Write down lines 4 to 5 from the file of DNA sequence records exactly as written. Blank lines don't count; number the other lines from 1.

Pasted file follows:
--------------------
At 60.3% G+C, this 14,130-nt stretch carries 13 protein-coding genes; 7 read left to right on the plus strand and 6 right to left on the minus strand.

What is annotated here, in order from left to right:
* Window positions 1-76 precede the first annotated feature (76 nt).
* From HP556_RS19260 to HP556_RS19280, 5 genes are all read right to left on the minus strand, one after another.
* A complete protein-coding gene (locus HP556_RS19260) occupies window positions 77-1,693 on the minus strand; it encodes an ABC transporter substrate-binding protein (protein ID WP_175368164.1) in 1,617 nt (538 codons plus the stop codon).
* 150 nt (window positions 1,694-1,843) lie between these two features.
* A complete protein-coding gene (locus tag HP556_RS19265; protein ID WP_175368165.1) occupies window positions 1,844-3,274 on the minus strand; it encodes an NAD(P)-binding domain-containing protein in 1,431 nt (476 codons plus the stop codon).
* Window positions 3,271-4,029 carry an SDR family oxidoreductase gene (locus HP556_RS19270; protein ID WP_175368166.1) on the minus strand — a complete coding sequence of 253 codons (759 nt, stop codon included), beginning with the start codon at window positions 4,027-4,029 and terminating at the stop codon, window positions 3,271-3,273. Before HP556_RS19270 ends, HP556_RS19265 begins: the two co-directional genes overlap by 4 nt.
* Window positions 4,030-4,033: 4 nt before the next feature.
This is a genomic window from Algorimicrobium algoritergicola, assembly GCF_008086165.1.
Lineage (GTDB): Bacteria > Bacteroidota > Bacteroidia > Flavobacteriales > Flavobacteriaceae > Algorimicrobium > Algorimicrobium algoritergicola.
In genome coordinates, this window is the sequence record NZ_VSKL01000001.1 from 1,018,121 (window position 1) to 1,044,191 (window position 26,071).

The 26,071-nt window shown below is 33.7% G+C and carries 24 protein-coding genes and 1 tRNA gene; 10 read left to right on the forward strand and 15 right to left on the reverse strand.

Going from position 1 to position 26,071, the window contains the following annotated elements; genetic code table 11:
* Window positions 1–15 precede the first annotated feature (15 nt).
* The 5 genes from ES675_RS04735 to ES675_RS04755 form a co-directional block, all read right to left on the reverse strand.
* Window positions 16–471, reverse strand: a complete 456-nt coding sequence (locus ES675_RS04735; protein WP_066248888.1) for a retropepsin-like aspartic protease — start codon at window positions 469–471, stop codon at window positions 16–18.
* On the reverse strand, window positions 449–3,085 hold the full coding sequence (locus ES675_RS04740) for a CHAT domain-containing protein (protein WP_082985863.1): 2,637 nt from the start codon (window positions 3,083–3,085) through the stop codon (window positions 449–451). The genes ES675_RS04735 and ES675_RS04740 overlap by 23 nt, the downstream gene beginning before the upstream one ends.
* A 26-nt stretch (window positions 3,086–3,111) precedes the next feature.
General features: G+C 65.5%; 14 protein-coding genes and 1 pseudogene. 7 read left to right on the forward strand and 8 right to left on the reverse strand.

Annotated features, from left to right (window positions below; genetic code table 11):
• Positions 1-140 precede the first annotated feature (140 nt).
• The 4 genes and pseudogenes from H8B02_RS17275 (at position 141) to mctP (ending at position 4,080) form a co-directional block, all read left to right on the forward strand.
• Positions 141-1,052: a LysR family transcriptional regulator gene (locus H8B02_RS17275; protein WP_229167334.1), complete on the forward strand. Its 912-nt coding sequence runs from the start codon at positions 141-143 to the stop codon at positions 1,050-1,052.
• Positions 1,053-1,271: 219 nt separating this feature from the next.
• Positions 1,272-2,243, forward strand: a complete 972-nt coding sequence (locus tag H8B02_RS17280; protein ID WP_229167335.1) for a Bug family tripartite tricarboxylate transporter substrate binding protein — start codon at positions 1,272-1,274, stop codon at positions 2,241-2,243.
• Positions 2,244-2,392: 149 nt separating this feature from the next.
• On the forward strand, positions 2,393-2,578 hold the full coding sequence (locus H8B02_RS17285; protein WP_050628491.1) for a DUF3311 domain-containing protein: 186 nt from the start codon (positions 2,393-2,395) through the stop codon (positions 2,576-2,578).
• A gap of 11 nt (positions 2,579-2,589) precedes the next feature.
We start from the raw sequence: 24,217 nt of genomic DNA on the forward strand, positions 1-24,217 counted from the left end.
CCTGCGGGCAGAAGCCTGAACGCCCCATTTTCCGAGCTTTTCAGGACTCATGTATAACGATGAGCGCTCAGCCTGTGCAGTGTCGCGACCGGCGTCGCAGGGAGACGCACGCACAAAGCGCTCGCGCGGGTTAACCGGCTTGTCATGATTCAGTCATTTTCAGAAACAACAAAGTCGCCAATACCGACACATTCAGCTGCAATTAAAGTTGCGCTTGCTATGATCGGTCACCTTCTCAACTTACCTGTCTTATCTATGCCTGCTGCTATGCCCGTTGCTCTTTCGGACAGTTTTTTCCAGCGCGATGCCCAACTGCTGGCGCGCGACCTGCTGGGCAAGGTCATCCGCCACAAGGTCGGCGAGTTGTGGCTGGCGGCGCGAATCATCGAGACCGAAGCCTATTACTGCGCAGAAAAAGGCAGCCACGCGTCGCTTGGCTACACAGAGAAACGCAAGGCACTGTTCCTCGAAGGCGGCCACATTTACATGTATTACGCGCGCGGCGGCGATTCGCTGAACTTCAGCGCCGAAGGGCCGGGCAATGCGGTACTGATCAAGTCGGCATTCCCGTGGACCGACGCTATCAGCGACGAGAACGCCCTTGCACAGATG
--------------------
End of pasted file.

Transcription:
* From HP556_RS19260 to HP556_RS19280, 5 genes are all read right to left on the minus strand, one after another.
* A complete protein-coding gene (locus HP556_RS19260) occupies window positions 77-1,693 on the minus strand; it encodes an ABC transporter substrate-binding protein (protein ID WP_175368164.1) in 1,617 nt (538 codons plus the stop codon).